ED: Honestly, Brennan’s the kind of person that the closer she gets to opening up her feelings, the more closed off she becomes. After that, I think she becomes even more closed off in a way so there is the reaction. It may not be the reaction that people want from Brennan, but she rarely is predictable in that way. I think you’ll see Brennan becoming more protected than she has been. Then at times she’s open so I think it affects her but it affects her in many different, opposing ways you’ll see in many episodes to come.
Q: Was it a relief for you to go back to normal cases after such an emotionally involving one?
ED: Absolutely. Absolutely. It took a lot out of me and it was an exhausting episode physically, outside in the rain at night and all that stuff. I’m not saying poor me in any way but it was a relief to come back to doing an episode, these episodes about sister wives, things like that. Definitely a relief. Fluffy may not be exactly the right word for it, but it’s nice to have cases on the fluffier side of things. We have an episode about kind of daredevil BMX bikers. We have an episode about people who are polygamists. An episode like that seems to be popular now with different reality shows and Big Love. We have one with a grave digger which is action packed. There’s a sniper loose in D.C. David [Boreanaz] directs an episode about that which is great, great, fun action packed episode. I just love that episode. That’s a really exciting one.
Q: Will the Hannah/Booth dynamic get more serious?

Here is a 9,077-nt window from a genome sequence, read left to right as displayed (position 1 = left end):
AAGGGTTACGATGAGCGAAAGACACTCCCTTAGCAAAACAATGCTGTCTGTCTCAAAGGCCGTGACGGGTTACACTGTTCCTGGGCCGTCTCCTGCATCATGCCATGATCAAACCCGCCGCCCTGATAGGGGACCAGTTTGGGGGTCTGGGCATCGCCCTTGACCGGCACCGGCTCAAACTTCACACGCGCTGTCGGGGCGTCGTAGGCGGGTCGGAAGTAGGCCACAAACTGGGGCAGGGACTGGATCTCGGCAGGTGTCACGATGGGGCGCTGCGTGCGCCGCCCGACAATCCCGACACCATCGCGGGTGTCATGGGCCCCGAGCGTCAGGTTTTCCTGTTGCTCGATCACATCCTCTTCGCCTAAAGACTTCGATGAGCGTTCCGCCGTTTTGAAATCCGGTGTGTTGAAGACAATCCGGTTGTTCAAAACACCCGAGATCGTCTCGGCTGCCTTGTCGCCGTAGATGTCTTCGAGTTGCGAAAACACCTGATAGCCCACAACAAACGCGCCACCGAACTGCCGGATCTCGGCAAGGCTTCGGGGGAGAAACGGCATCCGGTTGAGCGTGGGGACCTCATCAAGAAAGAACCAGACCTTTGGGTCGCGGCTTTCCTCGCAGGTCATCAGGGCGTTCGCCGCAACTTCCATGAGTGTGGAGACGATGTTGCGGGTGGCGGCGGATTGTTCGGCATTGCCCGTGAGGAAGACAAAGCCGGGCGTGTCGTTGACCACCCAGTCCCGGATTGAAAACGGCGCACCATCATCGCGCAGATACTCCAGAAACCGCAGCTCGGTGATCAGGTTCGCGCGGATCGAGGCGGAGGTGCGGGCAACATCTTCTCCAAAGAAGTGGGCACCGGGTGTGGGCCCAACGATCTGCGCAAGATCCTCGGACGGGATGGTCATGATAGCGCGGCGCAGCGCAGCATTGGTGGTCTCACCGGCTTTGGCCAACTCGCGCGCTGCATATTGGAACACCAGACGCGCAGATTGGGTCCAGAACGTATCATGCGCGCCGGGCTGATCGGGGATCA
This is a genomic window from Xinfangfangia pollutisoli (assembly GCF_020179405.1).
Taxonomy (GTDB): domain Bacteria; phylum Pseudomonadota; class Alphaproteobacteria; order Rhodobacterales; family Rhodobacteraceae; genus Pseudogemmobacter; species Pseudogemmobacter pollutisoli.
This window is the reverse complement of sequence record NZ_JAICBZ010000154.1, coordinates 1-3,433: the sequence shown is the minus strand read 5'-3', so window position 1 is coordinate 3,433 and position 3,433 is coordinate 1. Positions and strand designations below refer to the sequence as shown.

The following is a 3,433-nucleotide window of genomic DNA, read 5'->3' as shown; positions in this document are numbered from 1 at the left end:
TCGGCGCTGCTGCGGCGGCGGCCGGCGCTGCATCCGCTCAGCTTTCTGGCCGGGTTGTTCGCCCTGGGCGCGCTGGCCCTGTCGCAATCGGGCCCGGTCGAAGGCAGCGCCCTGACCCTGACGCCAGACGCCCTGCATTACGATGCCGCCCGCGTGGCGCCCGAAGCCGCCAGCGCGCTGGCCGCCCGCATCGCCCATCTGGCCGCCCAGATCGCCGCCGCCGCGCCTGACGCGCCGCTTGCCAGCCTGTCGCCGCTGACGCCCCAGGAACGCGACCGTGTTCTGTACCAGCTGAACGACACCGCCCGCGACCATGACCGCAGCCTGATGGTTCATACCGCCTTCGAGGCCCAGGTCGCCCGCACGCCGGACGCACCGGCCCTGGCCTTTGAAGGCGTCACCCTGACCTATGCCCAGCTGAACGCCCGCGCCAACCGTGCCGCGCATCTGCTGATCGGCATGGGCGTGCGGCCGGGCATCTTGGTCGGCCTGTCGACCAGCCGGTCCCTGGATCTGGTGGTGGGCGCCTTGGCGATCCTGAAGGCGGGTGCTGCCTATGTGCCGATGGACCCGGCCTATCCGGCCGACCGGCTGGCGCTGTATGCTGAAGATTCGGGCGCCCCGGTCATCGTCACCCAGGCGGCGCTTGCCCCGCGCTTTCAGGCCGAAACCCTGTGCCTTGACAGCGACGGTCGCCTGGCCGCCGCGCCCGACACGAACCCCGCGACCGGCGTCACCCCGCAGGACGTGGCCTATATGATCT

ED: Yes, it actually does get more serious so that creates a whole situation for all of them. One thing I must say I love about this dynamic between Hannah and Booth and Brennan. Hannah is not a bad person. So many times you see a character come in as a love triangle when people want the two leads to get together. You have to like her, and that’s not an order but I just feel like she’s a nice person. Brennan certainly likes her and respects her. There are a lot of internal conflicts rather than external. There are internal conflicts in Brennan because she wants to be with Booth, she’s realizing this, but because she loves Booth she wants him to be happy. Booth is happy with Hannah now and that’s hard to see but she wants him to be happy. She also sees that Hannah is a wonderful, smart, tough, cool woman. You can’t really blame Booth for falling in love with her. There are all these conflicting emotions within one character alone. I just think it’s great to have conflict between characters, within characters where no one’s intending bad things. It’s just life. It’s what happens. I’ve seen this happen in life so many times where there are feelings for people and they don’t feel the same way but you can’t blame them. It’s a wonderful push and pull dance between the characters. I really like that dynamic but it does get more serious with Hannah.